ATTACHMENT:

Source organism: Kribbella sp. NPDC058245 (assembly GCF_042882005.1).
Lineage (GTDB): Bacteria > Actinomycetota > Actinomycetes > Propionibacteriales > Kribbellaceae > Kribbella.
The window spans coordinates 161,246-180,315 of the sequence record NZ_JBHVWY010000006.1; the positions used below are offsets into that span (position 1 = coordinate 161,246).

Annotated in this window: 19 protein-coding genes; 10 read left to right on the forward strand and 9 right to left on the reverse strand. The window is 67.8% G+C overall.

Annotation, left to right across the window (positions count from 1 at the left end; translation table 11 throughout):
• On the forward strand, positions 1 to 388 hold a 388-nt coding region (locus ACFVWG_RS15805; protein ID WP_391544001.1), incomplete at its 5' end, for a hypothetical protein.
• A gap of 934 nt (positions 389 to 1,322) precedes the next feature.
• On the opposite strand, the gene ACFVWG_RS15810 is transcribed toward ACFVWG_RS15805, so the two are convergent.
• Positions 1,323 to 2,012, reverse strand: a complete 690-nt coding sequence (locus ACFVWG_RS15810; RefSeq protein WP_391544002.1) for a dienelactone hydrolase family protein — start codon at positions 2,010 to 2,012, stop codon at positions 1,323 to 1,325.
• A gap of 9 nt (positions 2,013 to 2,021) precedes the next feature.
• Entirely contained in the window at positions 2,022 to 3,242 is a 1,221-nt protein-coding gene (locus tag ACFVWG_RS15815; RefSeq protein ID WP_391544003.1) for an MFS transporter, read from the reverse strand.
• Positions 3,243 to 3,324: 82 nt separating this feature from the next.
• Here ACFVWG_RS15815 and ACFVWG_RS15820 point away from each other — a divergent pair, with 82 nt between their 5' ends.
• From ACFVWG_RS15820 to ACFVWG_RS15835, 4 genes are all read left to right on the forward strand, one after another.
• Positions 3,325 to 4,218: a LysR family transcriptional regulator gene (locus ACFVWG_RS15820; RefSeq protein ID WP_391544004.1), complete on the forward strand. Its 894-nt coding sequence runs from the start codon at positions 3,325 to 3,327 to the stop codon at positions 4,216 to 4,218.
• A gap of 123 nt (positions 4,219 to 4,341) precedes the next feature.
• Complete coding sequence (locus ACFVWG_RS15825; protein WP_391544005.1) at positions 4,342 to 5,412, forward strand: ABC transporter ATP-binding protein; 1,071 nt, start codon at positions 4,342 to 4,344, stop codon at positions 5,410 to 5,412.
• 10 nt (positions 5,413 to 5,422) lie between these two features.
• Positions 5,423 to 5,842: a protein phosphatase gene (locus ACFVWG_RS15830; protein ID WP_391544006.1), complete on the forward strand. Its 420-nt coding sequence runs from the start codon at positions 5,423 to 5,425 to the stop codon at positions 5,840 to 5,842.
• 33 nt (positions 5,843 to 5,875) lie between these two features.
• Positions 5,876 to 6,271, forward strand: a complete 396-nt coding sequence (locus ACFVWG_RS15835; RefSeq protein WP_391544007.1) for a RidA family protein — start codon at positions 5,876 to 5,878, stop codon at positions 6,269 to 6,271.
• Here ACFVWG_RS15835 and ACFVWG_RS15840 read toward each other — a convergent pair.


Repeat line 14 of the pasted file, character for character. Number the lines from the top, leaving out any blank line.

• From ACFVWG_RS15820 to ACFVWG_RS15835, 4 genes are all read left to right on the forward strand, one after another.